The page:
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I want to study the bandgap voltage reference and use it in somewhere. But first I would like to learn more about the basics of generating and using voltage references (mostly for operational amplifiers). What course of studies should I take?

I have worked on operational amplifiers, but I have usually used a ready-made reference from different lab devices. It is the first time I have encountered a situation where I want to add a voltage reference of my own. What kind of things should I study and what should be the approach to learn about this stuff?

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  • \$\begingroup\$ There isn't much detail you need to get into to design circuits with voltage references. Go read a few datasheets and the topic should be demystified enough. National, Linear, and others make some good voltage references. Read one datasheet from National and another from Linear, including the application suggestions, and you should be ready to design circuits with these parts. \$\endgroup\$ Feb 5, 2012 at 14:04
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    \$\begingroup\$ The problem is I don't want to use the voltage references, I want to learn about how to make them. The basics. How exactly one goes about regulating the voltage to a very strictly specified level. Things like that. If there is a app note on that, I would love to read. \$\endgroup\$
    – Rick_2047
    Feb 5, 2012 at 14:17
  • \$\begingroup\$ Why make your own? Unless you're designing an analog ASIC, it would be an academic exercise. \$\endgroup\$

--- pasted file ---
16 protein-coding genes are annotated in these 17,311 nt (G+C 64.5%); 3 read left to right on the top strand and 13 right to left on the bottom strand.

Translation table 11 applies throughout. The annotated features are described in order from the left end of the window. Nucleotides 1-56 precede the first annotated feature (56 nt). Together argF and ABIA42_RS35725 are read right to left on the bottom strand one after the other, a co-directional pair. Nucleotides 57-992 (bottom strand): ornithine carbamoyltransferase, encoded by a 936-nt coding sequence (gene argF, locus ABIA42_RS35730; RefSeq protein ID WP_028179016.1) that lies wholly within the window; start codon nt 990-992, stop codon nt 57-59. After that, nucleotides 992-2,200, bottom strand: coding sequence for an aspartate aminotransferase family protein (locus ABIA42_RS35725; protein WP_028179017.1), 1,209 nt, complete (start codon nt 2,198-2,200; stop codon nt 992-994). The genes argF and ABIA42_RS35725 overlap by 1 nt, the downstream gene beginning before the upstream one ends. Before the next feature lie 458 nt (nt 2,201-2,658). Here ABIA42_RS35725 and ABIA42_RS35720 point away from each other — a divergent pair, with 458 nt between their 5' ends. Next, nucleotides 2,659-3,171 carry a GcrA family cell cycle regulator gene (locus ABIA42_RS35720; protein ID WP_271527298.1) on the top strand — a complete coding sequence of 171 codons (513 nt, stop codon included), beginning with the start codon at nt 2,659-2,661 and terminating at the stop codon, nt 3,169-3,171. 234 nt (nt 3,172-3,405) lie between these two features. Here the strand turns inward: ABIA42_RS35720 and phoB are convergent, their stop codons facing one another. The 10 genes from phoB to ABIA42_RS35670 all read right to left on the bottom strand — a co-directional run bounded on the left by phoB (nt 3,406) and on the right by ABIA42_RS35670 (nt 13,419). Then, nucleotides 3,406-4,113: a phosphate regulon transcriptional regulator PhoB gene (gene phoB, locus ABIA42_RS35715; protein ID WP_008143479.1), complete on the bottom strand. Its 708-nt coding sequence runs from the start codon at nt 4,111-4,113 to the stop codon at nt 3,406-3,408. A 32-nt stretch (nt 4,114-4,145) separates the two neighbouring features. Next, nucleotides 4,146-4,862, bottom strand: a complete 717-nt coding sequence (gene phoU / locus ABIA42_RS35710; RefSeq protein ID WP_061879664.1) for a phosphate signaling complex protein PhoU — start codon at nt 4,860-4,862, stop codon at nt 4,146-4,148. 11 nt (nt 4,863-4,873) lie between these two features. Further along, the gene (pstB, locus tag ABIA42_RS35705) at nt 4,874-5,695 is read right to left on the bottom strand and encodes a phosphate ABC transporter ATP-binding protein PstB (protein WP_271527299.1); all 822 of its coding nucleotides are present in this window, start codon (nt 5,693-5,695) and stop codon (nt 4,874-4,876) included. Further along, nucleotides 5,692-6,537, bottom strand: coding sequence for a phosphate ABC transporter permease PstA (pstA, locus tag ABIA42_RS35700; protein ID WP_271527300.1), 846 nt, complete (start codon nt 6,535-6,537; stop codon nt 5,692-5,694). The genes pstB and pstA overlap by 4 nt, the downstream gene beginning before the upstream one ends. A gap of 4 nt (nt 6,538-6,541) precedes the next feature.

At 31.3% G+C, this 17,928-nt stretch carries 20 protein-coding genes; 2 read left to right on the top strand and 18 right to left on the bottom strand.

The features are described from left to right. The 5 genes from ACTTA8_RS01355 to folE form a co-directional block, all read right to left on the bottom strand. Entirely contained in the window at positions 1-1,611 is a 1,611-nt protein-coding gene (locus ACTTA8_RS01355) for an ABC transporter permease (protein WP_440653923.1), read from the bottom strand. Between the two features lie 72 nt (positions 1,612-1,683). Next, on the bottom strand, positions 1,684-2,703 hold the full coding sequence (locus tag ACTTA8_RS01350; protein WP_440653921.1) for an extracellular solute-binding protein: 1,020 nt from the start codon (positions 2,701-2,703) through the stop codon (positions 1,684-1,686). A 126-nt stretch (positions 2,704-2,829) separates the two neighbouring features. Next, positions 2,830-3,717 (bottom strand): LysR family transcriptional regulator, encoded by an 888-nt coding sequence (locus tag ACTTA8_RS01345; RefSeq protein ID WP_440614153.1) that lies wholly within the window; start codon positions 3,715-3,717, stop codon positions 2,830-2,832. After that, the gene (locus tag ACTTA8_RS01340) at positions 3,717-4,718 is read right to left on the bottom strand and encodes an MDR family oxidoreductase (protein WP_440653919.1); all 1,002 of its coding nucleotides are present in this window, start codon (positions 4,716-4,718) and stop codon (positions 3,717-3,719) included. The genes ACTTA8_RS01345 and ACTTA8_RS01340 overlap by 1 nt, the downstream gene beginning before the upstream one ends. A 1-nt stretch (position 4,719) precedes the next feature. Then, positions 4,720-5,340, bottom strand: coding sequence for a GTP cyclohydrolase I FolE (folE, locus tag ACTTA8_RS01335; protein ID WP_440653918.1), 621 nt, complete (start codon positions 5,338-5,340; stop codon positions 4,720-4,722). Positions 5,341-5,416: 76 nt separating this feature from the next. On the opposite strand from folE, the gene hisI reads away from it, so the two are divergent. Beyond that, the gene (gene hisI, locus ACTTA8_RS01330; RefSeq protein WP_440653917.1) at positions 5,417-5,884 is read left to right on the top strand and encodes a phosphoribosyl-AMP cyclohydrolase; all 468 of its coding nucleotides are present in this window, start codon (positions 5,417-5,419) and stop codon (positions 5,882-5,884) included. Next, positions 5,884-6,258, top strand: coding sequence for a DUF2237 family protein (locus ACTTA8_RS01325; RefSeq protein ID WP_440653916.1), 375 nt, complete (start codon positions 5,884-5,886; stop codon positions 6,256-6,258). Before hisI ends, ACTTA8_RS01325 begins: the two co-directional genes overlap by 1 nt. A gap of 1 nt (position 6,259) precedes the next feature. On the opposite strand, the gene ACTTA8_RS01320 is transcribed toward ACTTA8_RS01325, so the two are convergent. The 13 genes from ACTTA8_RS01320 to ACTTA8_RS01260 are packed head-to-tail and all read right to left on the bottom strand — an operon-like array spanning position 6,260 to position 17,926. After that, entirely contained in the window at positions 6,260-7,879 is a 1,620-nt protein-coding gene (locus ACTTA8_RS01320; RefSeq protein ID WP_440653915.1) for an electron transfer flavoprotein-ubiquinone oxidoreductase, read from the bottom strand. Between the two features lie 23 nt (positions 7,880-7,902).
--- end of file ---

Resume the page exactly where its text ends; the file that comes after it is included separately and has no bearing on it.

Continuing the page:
– Jason S
    Feb 5, 2012 at 15:06
  • \$\begingroup\$ I want to start working with some people. They design ASICs, they want someone who can take up the Voltage Ref part. I know I have the basics right, I just need to find the specific information. \$\endgroup\$
    – Rick_2047
    Feb 5, 2012 at 16:47

2 Answers 2

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Bob Widlar invented the first bandgap reference in 1971, and Bob Pease wrote a pretty thorough column summarizing how they work.

If you look up on google "bandgap references" or "bandgap references widlar" you'll get a ton of relevant links. Here are a few:

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I've had an entire course of analog electronics using the Gray Meyer book, that covers extensively the design of current and voltage sources.

There is a section dedicated to band-gap references, and it's quite clear in my opinion; you will find also a physical explanation, based on what is the band-gap voltage.

Moreover, it explains in detail (transistor-level) how UA741 and NE5463 OPAMP are made.

If you want to buy a book, it's a valid choice, although quite expensive. Unless you find it (cough! cough!) somewhere else...

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